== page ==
Omàmìwininì Madaoueskarini Anishinaabekwe, stands beside a waterfall carved into the hills of her ancestral territory. By Alyssa Bardy.
It’s early morning. The heavy September dew coats the grass and soaks my socks through my boots. There’s a chill in the air that wasn’t here all summer, a fog that is slowly creeping across the field from the creek where the mudcat are burrowed into the bottom. All is quiet except for White Throated Sparrow in its fall migration distantly calling to a friend, maybe speaking of the chill in the air. The dogwoods have changed from vibrant green to a deep burgundy; they, too, know winter is coming. It’s here I am reminded I am not alone. It’s in these moments I know I am part of something much greater. This is why I bring my camera to the land.
We turn to the fast fields of Plant life. As far as the Wintergreen in Springtime. By Alyssa Bardy.
Going to the land with the lens brings out an awareness of our interconnectedness. There’s something so beautiful about walking through the woods, often with my young children, and noticing how everything has a unique pulse of its own yet works in perfect sync with each other. This is the beauty I seek with my camera. While out here, I often ask questions: Who spreads the message to the sparrow that fall is here? Who brings the chill in the air to make the fog cling to the earth in the early mornings? Who was it that placed the droplets of dew on the dogwood leaf, so that it shines so perfectly in the morning sunlight? in the morning sunlight? I am compelled to stop and capture that moment with my camera. I don’t always know the answer, but the beauty exists, and it is far too brilliant not to share.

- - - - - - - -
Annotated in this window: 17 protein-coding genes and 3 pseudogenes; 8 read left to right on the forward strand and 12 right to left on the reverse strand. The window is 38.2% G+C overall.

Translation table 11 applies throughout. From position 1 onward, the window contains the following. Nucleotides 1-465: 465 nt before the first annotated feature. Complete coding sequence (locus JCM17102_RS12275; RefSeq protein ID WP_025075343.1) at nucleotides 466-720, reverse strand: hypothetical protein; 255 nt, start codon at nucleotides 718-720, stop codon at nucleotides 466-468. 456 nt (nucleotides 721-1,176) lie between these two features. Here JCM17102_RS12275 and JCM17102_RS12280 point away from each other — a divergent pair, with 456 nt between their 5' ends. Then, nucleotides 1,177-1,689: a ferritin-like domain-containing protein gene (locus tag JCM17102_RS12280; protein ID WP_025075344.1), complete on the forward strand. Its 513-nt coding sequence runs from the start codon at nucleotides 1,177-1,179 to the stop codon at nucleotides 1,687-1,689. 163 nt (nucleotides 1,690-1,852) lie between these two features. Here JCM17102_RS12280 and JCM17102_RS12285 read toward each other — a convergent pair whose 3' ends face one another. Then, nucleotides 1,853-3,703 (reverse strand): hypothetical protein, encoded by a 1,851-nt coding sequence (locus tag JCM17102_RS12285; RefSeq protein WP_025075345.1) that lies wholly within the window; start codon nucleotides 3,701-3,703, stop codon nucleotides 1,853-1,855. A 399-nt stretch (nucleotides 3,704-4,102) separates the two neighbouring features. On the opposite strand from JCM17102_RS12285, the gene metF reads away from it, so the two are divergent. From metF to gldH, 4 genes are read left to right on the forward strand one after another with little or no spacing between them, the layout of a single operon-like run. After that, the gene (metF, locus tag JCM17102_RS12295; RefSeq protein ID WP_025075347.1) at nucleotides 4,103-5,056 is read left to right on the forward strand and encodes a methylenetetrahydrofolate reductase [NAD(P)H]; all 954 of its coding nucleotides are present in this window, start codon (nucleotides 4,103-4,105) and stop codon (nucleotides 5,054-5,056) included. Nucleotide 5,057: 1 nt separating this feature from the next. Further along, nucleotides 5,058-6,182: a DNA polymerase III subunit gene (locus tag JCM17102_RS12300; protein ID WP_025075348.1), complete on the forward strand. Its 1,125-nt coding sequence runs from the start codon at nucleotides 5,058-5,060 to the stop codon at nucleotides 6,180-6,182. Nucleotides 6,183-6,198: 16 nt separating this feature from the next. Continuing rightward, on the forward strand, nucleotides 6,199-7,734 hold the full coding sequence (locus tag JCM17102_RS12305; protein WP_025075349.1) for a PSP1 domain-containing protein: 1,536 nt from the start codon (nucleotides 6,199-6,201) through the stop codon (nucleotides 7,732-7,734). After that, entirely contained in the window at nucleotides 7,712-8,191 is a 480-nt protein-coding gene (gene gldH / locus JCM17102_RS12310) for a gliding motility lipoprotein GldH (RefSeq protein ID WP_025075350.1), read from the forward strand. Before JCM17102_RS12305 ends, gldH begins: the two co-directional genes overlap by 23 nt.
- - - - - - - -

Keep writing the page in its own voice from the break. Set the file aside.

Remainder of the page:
Monarch in the sweetgrass. By Alyssa Bardy.
The Center for Humans and Nature’s question, “What stories does the land hold?” further deepens my search for and understanding of our connection to the land and what it means to Onkwehonwe people (first people, original people). The answer to this question for me comes from the intersection of culture and creation. In Haudenosaunee stories, the lessons for human life stem from the land, the animals, the sky, the water. It’s these beings that teach us humility, respect, kindness, hard work, honesty, love. Once you’ve heard these stories, you don’t have to look very far to be reminded of them. They are present in the dandelion poking through the sidewalk crack, the cardinal in the city park. They are always here, our relations—a gentle reminder that we are not set apart or above, but meant to be in union with them, part of a flawless design.
Lessons of gratitude and joy from our feathered friends. By Alyssa Bardy.
I am deeply inspired by this unity, this sense of place in the natural world. The design of a leaf, the perfect timing of a fall songbird migration, and where we belong within is the story I strive to tell. The camera is the medium I use to share this beautiful truth.
The trees offer us so much: shelter, food, shade, to them we are thankful. By Alyssa Bardy.
It is my hope that by sharing this truth, my viewers will want to see and feel something deeper. My hope is that all may come to know of the offering of love that the land holds, waiting to embrace us.
Our Mother, the Earth, gives us all that we need for life, as she has since the beginning of time. By Alyssa Bardy.
“Beadworker Talitha Tolles, Georgian Bay Métis, stands within the waters of Lake Ontario facing the setting sun.” We now send greetings and thanks to our eldest Brother, the Sun. Each day without fail he travels the sky from east to west, bringing the light of a new day. He is the source of all the fires of life. With one mind, we send greetings and thanks to our Brother, the Sun. By Alyssa Brady.